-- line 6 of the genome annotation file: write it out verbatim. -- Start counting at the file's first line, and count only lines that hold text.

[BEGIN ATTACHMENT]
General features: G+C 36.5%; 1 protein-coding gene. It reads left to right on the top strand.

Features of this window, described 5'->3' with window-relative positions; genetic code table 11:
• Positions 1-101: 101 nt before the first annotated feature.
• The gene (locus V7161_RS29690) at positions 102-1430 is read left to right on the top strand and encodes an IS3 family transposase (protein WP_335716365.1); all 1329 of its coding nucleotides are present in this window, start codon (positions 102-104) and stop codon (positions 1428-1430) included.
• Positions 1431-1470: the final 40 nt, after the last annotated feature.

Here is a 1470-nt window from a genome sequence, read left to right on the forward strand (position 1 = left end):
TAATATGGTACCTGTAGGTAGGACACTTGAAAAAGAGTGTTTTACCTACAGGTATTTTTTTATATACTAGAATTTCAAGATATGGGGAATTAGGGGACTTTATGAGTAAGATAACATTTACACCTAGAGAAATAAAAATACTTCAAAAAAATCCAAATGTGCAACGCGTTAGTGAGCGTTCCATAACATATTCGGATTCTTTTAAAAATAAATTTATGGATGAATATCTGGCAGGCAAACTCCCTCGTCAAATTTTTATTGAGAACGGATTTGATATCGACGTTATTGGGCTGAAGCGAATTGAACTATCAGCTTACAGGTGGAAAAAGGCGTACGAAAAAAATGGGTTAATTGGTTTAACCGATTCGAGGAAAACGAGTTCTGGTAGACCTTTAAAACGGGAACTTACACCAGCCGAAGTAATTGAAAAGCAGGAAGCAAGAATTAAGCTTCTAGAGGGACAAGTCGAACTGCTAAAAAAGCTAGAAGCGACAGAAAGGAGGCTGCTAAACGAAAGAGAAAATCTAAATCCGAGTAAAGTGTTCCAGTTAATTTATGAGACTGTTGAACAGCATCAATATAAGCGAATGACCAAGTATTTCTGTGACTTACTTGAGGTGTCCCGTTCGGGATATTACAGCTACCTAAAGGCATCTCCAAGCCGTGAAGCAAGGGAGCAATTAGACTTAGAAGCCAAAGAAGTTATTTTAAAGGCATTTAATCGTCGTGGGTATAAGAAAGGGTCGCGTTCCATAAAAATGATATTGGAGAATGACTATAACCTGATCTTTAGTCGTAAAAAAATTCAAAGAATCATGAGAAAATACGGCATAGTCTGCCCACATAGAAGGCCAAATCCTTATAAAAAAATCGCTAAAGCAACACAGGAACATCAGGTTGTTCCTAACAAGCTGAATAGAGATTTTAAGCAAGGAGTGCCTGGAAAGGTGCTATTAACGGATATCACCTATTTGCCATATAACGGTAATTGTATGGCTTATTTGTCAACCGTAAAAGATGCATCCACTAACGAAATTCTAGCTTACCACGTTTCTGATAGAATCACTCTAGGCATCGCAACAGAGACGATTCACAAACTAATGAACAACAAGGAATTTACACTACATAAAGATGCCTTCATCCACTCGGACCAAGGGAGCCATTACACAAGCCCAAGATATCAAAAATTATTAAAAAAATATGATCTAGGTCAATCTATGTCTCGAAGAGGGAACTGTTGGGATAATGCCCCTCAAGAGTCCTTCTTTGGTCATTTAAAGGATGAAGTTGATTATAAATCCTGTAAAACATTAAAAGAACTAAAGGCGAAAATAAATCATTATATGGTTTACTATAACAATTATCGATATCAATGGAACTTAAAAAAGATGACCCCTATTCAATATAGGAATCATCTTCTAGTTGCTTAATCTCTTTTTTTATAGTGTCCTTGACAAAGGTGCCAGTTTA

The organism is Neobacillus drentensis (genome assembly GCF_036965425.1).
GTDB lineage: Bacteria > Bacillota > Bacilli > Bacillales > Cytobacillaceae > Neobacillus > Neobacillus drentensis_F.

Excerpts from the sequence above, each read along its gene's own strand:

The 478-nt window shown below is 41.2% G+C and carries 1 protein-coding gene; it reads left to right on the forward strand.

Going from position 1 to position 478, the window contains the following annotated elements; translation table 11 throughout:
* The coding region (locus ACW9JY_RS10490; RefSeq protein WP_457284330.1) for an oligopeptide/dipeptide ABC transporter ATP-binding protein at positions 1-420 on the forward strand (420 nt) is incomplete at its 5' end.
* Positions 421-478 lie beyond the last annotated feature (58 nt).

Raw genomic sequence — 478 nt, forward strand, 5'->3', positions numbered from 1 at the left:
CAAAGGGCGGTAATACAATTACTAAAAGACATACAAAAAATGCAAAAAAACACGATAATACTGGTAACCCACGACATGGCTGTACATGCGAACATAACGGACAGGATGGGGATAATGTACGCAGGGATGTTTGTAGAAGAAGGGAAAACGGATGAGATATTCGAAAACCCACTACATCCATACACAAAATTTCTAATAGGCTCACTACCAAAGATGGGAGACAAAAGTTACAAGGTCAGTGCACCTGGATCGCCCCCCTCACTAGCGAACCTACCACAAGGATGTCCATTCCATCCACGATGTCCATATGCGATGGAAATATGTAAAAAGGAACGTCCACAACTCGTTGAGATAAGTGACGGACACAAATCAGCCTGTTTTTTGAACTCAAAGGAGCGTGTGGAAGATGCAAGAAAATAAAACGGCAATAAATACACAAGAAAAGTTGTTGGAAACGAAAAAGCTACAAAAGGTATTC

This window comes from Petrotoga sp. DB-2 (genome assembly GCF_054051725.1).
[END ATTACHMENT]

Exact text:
Here is a 1470-nt window from a genome sequence, read left to right on the forward strand (position 1 = left end):